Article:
Breaking Bard

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Students in Professor Ohlin’s advanced creative writing, short fiction class. [Photos by Willem Ytsma ‘16]

Sadie Lebow

New study reveals that majority of english majors not required to study Shakespeare

To study Shakespeare, or to not study Shakespeare: that is the question on the minds of many English departments and Shakespeare enthusiasts across the country.

A recent report by the American Council of Trustees and Alumni revealed that only four out of 52 top universities require English majors to take an in-depth course on Shakespeare.

Lafayette falls into the larger category of schools with less stringent requirements–while both literature and writing concentrations must take a literary history course, there is no requirement to study Shakespeare specifically.

English major Gigi O’Hanlon ’16 said that, while she hasn’t personally studied Shakespeare at Lafayette, she doesn’t feel that her education has suffered because of it.

Within Lafayette’s English Department, a course on Shakespeare is typically offered once a year. Professor Ian Smith notes that the ACTA report misses a key point that he has seen to be the case at Lafayette: students are still willing to take Shakespeare classes even if they aren’t required, and often encounter the Bard in other courses.

“[The report] doesn’t seem to recognize is that enrollments in Shakespeare [courses] are up,” said Smith, who teaches a course on Shakespeare. “By not pointing that out, I think it’s misleading to the extent that it suggests that students are not reading Shakespeare anymore.”

English major Lila Silver ‘17, enjoyed studying Shakespeare’s sonnets and Hamlet in professor Smith’s Literary History course.

“It should be required as [Shakespeare] was such a substantial part of literary history and set the foundation for many writers to come,” Silver said. “It was so new and innovative for that time, so I think it should be a core part of English majors to come.”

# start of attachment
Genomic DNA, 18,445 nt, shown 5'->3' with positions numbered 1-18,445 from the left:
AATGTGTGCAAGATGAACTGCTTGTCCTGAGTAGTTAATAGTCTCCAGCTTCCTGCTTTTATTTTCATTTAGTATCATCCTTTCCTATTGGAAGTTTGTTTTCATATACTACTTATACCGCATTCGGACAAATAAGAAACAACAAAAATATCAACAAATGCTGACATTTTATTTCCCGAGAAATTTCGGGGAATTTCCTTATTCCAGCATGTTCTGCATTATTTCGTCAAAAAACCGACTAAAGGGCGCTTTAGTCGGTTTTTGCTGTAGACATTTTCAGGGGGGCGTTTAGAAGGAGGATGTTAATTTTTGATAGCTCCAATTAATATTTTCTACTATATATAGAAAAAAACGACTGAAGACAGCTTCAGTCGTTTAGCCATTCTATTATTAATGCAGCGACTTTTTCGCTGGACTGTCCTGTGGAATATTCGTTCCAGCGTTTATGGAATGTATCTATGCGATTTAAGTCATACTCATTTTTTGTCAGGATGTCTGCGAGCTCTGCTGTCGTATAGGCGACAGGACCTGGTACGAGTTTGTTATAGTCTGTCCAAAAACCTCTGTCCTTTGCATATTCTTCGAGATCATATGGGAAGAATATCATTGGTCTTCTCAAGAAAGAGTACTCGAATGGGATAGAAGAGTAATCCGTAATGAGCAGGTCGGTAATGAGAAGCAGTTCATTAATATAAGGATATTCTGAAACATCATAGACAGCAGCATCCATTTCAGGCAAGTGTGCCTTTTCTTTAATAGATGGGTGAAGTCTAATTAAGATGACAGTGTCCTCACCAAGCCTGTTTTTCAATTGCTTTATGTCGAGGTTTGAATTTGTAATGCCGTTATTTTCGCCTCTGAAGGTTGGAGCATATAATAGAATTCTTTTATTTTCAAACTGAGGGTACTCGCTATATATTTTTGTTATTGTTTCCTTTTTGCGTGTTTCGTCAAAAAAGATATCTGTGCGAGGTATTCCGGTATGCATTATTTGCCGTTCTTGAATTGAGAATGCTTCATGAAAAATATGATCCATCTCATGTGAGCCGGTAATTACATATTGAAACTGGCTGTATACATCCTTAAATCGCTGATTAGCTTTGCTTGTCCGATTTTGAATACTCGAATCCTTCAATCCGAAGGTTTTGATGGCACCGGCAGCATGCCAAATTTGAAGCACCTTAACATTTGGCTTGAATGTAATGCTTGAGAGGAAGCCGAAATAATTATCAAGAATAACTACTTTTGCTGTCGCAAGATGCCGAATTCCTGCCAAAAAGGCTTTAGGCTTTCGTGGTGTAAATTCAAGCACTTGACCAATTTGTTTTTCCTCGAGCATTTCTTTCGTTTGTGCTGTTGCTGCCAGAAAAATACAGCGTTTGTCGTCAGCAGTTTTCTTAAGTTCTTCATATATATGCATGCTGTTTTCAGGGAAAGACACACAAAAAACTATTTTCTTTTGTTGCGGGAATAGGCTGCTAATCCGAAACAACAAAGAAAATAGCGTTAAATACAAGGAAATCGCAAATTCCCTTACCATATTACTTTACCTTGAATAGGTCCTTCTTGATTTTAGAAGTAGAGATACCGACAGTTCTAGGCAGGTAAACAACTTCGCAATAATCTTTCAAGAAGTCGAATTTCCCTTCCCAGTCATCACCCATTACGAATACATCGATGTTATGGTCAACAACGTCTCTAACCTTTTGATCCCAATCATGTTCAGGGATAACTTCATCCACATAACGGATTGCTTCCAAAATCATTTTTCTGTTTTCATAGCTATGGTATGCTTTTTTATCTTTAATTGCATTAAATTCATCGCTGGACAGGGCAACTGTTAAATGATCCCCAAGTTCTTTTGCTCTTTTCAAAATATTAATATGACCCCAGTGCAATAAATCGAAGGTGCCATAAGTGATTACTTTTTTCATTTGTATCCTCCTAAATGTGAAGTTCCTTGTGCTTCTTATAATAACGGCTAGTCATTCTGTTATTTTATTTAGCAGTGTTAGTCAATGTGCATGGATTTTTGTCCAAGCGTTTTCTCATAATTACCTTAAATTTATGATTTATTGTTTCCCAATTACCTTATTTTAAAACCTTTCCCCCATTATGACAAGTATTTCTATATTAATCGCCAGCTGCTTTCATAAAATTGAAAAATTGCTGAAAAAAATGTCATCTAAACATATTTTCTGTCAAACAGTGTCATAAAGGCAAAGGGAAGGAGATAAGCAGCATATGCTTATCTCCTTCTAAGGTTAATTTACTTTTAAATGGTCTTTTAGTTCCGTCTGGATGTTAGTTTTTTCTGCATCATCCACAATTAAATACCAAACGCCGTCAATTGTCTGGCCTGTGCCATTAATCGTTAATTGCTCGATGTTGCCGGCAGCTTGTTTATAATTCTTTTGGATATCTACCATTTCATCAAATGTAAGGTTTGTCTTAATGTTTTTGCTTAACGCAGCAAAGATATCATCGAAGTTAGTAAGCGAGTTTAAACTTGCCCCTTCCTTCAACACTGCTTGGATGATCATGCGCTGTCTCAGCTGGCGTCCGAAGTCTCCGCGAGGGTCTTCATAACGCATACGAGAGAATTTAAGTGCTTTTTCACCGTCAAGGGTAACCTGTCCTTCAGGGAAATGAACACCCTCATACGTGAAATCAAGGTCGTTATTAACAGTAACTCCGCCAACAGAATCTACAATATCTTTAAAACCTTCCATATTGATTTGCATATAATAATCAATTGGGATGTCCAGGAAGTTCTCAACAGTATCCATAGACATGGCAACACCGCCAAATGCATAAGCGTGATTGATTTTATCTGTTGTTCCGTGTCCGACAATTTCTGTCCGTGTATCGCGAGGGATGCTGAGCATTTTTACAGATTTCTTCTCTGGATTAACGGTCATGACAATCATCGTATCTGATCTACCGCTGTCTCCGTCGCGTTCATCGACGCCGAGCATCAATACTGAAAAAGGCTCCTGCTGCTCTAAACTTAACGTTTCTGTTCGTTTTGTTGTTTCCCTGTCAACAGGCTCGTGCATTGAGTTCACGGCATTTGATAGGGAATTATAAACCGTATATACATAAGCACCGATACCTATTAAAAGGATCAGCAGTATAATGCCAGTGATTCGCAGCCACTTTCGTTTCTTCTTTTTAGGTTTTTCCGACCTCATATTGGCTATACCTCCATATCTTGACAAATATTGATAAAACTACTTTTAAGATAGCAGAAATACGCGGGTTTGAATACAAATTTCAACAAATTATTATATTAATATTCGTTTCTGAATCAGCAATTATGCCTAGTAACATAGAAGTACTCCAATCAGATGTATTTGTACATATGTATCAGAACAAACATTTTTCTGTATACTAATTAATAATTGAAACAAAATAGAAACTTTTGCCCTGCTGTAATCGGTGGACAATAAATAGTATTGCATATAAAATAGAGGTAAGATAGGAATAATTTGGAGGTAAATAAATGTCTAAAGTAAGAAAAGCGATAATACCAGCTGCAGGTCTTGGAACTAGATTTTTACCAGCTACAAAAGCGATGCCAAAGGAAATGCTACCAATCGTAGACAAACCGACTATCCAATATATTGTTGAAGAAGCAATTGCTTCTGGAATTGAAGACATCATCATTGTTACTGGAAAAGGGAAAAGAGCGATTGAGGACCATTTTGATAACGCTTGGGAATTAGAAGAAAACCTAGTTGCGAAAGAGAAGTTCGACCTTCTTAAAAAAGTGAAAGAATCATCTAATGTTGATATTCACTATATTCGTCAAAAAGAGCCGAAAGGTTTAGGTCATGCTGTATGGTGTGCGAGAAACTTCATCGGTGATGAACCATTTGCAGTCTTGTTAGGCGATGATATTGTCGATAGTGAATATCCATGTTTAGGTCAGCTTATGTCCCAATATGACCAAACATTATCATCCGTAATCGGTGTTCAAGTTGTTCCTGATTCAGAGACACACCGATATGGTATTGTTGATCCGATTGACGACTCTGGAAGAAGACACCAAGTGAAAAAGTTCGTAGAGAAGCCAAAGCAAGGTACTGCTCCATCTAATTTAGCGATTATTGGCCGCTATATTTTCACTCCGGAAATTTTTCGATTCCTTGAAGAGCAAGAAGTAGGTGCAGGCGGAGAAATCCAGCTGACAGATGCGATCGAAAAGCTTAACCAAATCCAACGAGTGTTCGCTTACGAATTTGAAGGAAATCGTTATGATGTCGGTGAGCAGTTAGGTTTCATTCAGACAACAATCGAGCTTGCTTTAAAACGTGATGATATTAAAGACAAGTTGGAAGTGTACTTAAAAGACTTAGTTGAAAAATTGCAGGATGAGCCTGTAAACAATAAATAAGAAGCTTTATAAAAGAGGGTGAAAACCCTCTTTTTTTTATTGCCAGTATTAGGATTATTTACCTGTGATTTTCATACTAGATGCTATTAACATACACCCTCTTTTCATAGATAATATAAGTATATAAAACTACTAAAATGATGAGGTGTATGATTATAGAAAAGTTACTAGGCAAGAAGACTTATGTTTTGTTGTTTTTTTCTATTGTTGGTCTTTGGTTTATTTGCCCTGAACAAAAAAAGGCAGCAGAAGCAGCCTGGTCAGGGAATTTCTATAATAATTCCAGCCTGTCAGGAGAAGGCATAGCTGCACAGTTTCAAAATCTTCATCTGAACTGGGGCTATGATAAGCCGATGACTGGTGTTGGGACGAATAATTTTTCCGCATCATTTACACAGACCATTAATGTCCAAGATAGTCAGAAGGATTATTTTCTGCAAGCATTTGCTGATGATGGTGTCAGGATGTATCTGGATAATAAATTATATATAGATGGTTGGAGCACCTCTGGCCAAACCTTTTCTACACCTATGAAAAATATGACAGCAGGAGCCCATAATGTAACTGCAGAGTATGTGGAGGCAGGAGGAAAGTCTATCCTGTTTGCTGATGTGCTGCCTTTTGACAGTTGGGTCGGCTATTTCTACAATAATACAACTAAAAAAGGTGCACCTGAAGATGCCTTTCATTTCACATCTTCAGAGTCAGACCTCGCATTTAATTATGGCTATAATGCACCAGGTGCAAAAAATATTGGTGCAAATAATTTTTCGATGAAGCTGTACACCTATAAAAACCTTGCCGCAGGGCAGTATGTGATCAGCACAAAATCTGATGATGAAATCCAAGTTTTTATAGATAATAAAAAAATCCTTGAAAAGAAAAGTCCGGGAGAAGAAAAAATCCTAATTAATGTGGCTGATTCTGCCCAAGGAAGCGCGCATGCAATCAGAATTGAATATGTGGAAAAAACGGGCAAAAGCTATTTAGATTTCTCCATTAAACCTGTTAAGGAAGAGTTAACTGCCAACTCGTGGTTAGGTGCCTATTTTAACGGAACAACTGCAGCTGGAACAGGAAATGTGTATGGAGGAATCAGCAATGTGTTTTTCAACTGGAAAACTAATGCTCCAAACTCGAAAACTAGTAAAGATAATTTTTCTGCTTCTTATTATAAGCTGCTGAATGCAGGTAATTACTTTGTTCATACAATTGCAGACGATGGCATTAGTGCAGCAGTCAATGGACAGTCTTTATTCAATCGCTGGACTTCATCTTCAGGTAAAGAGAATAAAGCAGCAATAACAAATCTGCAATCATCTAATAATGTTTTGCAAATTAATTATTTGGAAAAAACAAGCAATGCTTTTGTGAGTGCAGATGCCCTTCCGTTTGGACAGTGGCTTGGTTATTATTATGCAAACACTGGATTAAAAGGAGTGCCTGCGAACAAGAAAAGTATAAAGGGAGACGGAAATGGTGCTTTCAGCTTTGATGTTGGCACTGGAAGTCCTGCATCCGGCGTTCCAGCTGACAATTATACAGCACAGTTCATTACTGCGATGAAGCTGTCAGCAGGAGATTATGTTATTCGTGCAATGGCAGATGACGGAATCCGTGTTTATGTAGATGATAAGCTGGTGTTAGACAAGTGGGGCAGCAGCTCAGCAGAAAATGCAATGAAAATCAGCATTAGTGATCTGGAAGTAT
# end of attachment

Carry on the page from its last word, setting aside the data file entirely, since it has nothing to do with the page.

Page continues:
Silver said that she’d be in favor of a class dedicated to Shakespeare’s work.

Smith said, for many students, Shakespeare plays a critical role in understanding contemporary issues.

“In today’s world, the question of the ‘relevant Shakespeare’ points to the kinds of issues that continue to be so important socially and in a working environment,” Smith said. “Questions of diversity, for example–think of what is happening in our country, the various riots or protests that are going on.”

As an example, Smith cited Shakespeare’s treatment of issues related to government in “Measure for Measure” or race and class in “Othello.”

“These questions that we grapple with now are issues that are raised by Shakespeare and raised in a productive and insightful way that continue to inform and engage our discussions,” Smith said.

President Alison Byerly, who is an English major from one of the four institutions in the study that required a course on Shakespeare, finds the study of Shakespeare to be beneficial for all English majors, but doesn’t have an opinion on whether it should be required.

“You can spend a lot of time arguing over what works should be read,” Byerly said. “Or you can simply focus on teaching students to be good readers of whatever text they encounter.”